Streetlights originated around 500 BC in many locations in Rome and London; however, it took centuries to become a cornerstone in our world. Many said that if you left your home with no light outside, you were not part of the elite and were subject to being mugged. Now it seems there are plans to replace the street light and will see through this article a new change that will be made possible by understanding some inner workings of nature. Throughout the years will understand how the evolvement of unique technology, higher operating efficiency, and a lower total cost of ownership made them appear around the globe.
Roman people constantly worried that they would walk or be in a place where light may not be or suddenly go out. To help mitigate the night challenges that lurked on the streets in Rome, many Romans used enslaved people to deploy vegetable oil lamps to illuminate their homes. The enslaved people not only put up and took down the lights each day but also kept a watchful eye to ensure enough oil was always present to burn, thus keeping the flame lit.
Around 1417, London required all homeowners to hang lanterns outside their homes during winter. Some of their duties included but were not limited to using torches to light streetlights, the installation of new streetlights, and fixing existing streetlights. Within a short time, streetlights were lit by a group of boys called “link-boys,” which was a dangerous job. These tasks were challenging for the boys, and they often ran into footpads. Footpads were harsh thieves who went after walkers, primarily at night when it was dark.
When 1617 turned, Paris was known as “The City of Lights,” Around the 17th century, Paris increased its police force to light street lights to decrease crime and keep the areas safe. At this time, Lanterns were put on every main street, and residents were asked to light their windows with candles or oil lamps. After this order, Paris was given the name “La Ville-Lumière, “the City of Light in English.”
Close to the 19th century, birthed the Gas lights that were engineered in London, which quickly became widespread worldwide. Shortly after the movement in Paris, Whale Oil Streetlight became popular at whaling ports in England. Then streetlights became more than objects to light the way and kept all safe but a tourist city attraction. Rembrandt Peale used gas lights to highlight the new museum he founded in Baltimore, and as he said, it “had drawn the visitors like moths to flame.” Next, Paris, in 1820, followed this by quickly installing gas lights on poles.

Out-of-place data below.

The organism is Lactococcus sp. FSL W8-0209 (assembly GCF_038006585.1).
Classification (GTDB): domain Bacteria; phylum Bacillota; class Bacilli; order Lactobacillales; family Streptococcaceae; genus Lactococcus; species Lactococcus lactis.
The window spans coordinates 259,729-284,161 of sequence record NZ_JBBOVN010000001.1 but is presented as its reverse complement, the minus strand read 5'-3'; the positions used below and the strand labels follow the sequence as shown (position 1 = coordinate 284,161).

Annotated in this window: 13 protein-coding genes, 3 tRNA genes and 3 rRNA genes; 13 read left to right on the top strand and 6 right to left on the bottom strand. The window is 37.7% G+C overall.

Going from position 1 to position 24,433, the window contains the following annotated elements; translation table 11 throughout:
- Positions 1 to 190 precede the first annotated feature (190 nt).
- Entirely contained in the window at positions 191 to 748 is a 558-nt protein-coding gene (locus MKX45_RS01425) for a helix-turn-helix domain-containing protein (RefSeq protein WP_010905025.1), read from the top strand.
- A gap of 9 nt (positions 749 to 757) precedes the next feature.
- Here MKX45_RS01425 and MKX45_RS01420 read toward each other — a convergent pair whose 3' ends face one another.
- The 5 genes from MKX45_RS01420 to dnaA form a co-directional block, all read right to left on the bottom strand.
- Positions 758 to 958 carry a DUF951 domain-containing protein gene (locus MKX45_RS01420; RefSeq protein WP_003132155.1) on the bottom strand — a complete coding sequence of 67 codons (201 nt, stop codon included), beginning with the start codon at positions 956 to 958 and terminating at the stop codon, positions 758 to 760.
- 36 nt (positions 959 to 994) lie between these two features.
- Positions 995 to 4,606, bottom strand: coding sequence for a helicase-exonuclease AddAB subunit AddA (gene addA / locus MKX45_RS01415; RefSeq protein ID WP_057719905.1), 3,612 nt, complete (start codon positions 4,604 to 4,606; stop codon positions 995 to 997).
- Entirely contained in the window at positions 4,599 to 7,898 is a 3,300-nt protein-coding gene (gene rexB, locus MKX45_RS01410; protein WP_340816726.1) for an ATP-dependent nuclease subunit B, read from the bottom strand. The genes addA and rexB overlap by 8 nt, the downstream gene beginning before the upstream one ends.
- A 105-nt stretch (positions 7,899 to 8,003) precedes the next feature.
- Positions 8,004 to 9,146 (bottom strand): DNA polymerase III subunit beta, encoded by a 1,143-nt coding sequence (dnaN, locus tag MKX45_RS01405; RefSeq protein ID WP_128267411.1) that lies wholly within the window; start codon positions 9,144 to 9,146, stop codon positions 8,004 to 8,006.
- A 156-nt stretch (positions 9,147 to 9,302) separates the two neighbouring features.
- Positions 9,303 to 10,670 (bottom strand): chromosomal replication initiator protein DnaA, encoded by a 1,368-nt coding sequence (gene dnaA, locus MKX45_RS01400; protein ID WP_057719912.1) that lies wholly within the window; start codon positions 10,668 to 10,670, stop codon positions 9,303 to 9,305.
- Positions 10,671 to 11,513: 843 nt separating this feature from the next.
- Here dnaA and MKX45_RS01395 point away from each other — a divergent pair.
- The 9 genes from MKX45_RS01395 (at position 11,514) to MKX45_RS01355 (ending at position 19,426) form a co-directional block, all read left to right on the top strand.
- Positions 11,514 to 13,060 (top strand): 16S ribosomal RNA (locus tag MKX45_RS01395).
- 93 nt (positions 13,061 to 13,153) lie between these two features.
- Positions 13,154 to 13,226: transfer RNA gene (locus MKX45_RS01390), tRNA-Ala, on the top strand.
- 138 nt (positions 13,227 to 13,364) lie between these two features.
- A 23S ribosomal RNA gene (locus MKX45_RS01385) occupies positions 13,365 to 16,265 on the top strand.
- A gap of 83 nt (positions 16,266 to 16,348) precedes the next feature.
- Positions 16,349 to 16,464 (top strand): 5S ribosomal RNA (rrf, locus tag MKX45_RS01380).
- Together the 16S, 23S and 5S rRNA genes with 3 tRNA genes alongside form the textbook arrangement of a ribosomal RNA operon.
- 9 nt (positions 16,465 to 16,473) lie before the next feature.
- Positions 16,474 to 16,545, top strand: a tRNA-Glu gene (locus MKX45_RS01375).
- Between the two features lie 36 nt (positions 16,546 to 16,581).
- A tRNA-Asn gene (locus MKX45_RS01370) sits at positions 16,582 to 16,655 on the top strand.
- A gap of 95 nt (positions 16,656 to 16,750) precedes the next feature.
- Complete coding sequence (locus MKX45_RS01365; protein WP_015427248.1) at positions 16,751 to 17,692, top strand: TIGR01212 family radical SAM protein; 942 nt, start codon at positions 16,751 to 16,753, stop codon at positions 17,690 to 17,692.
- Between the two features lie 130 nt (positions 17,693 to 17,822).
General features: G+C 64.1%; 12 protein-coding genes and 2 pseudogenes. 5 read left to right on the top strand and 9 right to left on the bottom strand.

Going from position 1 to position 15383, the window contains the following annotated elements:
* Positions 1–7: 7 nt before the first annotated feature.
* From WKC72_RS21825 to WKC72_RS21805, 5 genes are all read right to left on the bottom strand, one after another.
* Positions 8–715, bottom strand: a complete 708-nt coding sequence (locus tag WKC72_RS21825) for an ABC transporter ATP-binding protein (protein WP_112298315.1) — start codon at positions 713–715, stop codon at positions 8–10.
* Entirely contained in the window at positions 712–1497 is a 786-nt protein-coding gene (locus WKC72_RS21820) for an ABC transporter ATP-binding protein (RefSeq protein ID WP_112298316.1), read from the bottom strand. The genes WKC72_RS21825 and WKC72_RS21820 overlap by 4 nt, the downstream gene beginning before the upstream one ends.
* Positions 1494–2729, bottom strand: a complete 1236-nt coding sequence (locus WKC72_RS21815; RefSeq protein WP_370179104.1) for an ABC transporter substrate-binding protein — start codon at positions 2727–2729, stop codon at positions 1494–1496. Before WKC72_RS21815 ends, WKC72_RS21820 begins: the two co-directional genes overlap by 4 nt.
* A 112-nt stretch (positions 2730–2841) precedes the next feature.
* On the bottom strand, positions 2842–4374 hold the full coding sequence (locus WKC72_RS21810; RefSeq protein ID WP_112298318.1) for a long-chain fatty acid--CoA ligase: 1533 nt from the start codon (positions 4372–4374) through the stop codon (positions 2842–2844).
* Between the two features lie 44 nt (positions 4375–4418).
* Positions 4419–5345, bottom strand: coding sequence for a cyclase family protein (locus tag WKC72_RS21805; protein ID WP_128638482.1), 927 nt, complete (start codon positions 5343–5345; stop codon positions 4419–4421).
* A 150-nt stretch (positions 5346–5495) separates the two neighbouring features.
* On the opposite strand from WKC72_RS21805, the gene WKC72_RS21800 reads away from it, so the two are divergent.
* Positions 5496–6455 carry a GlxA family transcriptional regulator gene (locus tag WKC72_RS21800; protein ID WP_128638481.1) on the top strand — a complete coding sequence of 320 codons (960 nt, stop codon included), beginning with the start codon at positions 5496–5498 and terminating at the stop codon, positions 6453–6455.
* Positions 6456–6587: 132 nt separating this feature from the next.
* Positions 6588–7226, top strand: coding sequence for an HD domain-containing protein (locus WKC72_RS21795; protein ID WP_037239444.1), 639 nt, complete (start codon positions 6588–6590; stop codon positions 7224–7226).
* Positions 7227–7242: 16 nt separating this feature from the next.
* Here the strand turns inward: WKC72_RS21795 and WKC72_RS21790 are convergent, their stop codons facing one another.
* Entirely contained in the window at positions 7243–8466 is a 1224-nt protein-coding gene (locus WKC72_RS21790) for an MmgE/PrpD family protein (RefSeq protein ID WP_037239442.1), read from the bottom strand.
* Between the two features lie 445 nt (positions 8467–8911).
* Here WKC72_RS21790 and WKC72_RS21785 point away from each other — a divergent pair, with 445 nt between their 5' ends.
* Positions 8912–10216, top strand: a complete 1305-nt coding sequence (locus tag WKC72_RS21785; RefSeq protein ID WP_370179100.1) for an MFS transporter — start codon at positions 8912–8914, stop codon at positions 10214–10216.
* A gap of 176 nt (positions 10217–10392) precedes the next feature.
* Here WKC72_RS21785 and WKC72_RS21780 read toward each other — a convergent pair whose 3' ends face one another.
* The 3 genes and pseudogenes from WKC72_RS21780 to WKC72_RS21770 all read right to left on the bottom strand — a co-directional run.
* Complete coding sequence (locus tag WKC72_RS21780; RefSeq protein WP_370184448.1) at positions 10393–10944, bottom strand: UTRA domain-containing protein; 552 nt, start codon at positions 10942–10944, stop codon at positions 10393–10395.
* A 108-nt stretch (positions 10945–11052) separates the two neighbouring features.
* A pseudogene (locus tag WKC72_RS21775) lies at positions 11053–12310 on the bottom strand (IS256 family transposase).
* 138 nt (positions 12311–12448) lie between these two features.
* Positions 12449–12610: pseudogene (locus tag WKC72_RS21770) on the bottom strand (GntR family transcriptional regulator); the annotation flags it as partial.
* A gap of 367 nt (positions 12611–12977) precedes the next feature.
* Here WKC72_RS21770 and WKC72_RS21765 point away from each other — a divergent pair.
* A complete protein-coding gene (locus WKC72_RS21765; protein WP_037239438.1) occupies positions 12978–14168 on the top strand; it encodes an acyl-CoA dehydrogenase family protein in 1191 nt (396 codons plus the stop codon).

1875 was now upon us, and the Yablochkov Candle was the first known electric lamp installed as a streetlight in Paris. The first electric streetlight was erected in America, which you think was invented by Thomas Alva Edison, but it was not. Thomas Edison used the prior gas light to help prototype his first electric light. Thomas Brush developed the first electric street light design as a competitor of Thomas Edison, and the first was installed in Wabash, Indiana. About 70 years Philidelphia blew out its last gas light in 1950.
On March 2, 1949, in New Milford, CT, the first automatic streetlights commenced. Forty-Seven years later, the fabrication of High-Pressure Sodium Lamps was developed to be used in streetlights. Then in 1883, the first solar panel was built with only the ability to support 1% efficiency as compared to today, now using 22% efficiency.
Forty-Seven years 1930 later, the Low-Pressure Sodium Lamp was created to be used as a light source in street lamps. Another 35 years later, 1965 marked the beginning of High-Pressure Sodium Lamps to be used in Streetlights. HID or also known as High-Pressure Sodium Lamps were more efficient, and a better color than the Low Pressure Sodium Lamps. Two things that make these lights unique are an outer jacket that may be removed and a vacuum layer for insulation.
Today, LED lights have not been adopted everywhere but are becoming more popular as they are more efficient and last longer. The upgrade from the HID is the LED Lamp which has a higher level of illumination and lowers energy usage than HID Lamps. Now that we understand how streetlights became a staple, what will they be replaced next?
Did you know that scientists are now probing to find organisms that may someday replace the light from a streetlight? Many organisms on the earth have bioluminescence, such as glowing bacteria, plankton, squid, fungi, jellyfish, fish, and fireflies. Since 382 BC, during the Aristotle era, many have noticed bioluminescence, often referred to as “cold fire,” later referenced as “foxfire.” Bioluminescence will give off a soft light, thus keeping it from contributing to light pollution that worries many. After years of research, MIT found a way to create a glowing plant. They are hoping to start by creating a desklamp using a glowing plant you won’t have to plug in.
Bioluminescence plants can glow for up to four hours, an hour longer than the Glowee prototype. However, they are working hard to achieve an intense glow you can read by that will keep regenerating and allow it to glow for the plant’s lifetime. They are also working on devising a unique eco-friendly bioluminescence plant spray. Thus we may not have bioluminescence street lights tomorrow, but we will have a desk light that doesn’t use electricity soon.
Making the commitment and choice to develop not only environmentally friendly technology that supports our growing life is one thing, but unlocking more mysteries in nature may give us a new lease on life and help us live longer.